Theory to Praxis: Addressing Sexual Assault on Campus

As a freshman at Davidson, coming to college opened up a world of experiences for me. I was excited to explore new opportunities and discover more about myself. While Davidson does more than the public schools I’ve previously attended to support different groups of people, there are still many ways the school can support marginalized and underrepresented voices to create a healthier environment on campus. 

Unfortunately, sexual assualt is prevalent in college, even at Davidson, but I have yet to witnessed this issue being addressed by administration. If someone, typically a woman, comes out about having been sexually assaulted, nothing seems to be done about this. This reluctance of disclosure about something uncomfortable or traumatic can be due to the normalization of ignorance about such subjects at institutions, which mirrors rape culture. It normalizes something that is in fact a huge deal, and people should be able to reach out and feel supported during a time like this. A step in the right direction would be implementing a program or even creating a social media account through the college that is open for anonymous messages for victims of sexual assault, or an anonymous chat room for victims to speak about their experiences and connect with others so they don’t feel alone. This could also expand to people who want to talk about other issues we have learned about in GSS, such as questioning sexuality, adjusting to a PWI, or discovering one’s social identity. Simply talking about troubles and worries anonymously with others students who are feeling the same way can be reassuring and validating of their experience. This can help them feel heard and understood. I also think it could be beneficial if at least one of the counselors specialized in aiding sexual assault victims so they can effectively help students who want to talk about their experiences. Pairing this with an administration that addresses issues of sexual assault would create a much more comfortable and supportive environment for victims.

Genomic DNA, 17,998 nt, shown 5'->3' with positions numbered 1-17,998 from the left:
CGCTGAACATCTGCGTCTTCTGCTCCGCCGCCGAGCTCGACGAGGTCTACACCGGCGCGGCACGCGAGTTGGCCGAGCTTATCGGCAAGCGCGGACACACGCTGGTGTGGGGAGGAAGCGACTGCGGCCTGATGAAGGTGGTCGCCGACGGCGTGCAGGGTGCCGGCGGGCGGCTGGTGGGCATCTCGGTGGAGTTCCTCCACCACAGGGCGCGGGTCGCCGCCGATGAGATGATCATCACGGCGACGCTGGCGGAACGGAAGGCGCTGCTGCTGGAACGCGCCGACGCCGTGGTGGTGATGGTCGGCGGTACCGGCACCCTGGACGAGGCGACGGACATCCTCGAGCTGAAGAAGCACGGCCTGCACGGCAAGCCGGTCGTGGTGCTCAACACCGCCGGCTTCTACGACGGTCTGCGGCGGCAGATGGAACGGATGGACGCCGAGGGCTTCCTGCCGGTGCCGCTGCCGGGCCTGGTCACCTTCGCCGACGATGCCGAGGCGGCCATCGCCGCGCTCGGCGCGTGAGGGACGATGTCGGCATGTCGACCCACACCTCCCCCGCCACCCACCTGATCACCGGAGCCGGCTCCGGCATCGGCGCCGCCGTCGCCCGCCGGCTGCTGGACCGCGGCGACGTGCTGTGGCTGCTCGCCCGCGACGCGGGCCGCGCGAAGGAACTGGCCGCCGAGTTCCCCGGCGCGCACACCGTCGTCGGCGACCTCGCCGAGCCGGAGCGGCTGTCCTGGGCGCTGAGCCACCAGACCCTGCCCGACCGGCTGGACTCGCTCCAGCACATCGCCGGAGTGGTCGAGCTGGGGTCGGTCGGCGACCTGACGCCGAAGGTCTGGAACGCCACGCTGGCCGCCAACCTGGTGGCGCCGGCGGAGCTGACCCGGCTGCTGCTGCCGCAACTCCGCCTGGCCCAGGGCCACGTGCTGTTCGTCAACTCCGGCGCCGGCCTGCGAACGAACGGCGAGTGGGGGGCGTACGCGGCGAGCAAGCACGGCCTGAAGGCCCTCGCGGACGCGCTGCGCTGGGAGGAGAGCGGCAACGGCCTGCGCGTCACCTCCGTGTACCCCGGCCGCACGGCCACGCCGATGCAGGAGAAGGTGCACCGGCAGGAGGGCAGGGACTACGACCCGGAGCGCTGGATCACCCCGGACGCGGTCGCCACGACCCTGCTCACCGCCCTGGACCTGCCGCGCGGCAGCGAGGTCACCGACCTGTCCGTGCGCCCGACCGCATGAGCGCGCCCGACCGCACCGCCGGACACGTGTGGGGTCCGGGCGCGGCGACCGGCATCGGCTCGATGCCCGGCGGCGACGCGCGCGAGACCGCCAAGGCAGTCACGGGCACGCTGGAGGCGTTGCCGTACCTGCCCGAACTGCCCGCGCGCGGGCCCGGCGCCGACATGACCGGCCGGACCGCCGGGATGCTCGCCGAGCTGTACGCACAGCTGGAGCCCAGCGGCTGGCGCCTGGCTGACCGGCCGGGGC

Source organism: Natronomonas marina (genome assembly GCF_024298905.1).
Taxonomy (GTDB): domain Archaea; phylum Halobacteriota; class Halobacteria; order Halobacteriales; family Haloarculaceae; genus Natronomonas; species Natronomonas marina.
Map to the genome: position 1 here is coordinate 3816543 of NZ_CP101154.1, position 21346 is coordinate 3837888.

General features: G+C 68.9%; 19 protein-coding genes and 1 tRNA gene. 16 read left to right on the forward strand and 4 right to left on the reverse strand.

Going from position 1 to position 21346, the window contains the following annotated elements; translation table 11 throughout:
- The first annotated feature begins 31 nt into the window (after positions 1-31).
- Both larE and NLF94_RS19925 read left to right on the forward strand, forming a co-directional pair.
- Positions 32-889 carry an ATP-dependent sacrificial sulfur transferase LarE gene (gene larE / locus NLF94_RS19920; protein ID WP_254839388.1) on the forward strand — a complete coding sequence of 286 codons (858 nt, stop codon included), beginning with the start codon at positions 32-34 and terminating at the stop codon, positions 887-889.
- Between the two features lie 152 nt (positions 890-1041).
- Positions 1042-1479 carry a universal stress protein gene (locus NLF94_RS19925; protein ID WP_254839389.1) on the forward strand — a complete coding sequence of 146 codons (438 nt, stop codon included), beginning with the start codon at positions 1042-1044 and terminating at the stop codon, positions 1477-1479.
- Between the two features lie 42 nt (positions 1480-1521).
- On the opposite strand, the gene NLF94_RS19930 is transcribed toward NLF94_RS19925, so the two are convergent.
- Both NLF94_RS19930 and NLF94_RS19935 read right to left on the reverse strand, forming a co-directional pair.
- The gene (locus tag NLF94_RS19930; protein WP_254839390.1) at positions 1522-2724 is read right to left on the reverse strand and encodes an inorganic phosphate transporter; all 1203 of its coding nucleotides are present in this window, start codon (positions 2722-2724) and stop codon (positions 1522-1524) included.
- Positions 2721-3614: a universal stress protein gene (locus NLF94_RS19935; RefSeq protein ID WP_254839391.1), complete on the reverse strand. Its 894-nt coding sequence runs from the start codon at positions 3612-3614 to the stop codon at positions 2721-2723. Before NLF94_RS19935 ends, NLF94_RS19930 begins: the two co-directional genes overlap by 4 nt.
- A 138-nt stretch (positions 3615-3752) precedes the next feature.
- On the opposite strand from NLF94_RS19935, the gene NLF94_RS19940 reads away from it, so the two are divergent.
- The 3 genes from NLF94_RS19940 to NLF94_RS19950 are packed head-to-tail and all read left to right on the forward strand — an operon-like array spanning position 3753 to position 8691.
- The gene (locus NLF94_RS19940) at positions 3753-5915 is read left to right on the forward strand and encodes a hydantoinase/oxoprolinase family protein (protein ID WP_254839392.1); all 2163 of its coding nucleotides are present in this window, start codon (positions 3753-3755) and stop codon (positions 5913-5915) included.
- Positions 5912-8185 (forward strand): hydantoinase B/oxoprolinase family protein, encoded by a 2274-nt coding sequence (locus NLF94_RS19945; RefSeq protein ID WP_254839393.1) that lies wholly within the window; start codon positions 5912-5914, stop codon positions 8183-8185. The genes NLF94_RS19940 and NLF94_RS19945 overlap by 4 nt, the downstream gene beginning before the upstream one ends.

Something else that should be addressed that comes even before what I’ve mentioned above, is how sexual assault can be prevented in the first place. Although all first-years must complete modules about drugs, alcohol, and sexual assault, I think it is important to keep this relevant to all students throughout the year, not just the summer before they arrive. Similar to alcohol-related posters often displayed in dorms or bathrooms describing how much is appropriate to drink and resources for help, one way to maintain awareness could be to hang posters like this concerning consent – how to show it, enforce it as best you can, and be safe if it goes too far. Davidson could offer more talks or information for resources that can help students be more informed and aware of how to be as respectful and safe as possible. In order to make these resources well known, the college must spread the word effectively and let all students know what is available to them, which hopefully can soon be more. 

Generally, I think there are many ways that Davidson can implement, even small, but effective, means of support and aid for sexual assault victims, and minority groups on campus, and these are only a few.

2 thoughts on “Theory to Praxis: Addressing Sexual Assault on Campus

  1. Thank you!!! I absolutely agree with you that this is a pressing and prevalent issue that needs to be better addressed by administration. Sexual assault on campus is a very real and scary reality, and at the bare minimum, victims deserve to be listened to and offered support. Your ideas sound like a great start to how we could confront this issue, and I cannot see how anyone could disagree.

  2. Hi Abby! This is a great idea. I agree that I have not seen very much action on the administration side when it comes to addressing sexual assault. I have seen cases swept under the rug, ignored, or dropped. I really like your idea of creating a safe anonymous outlet for victims and survivors because it is important to talk about these things and keeping what happened bottled up can be very dangerous mentally. I also like your idea of creating posters about consent to put up in bathrooms and dorms because I think it would serve as a clear reminder to everyone on campus what consent is and that it always needs to be used. There is a huge emphasis on drinking safety from the posters that are put up but consent is just as important.

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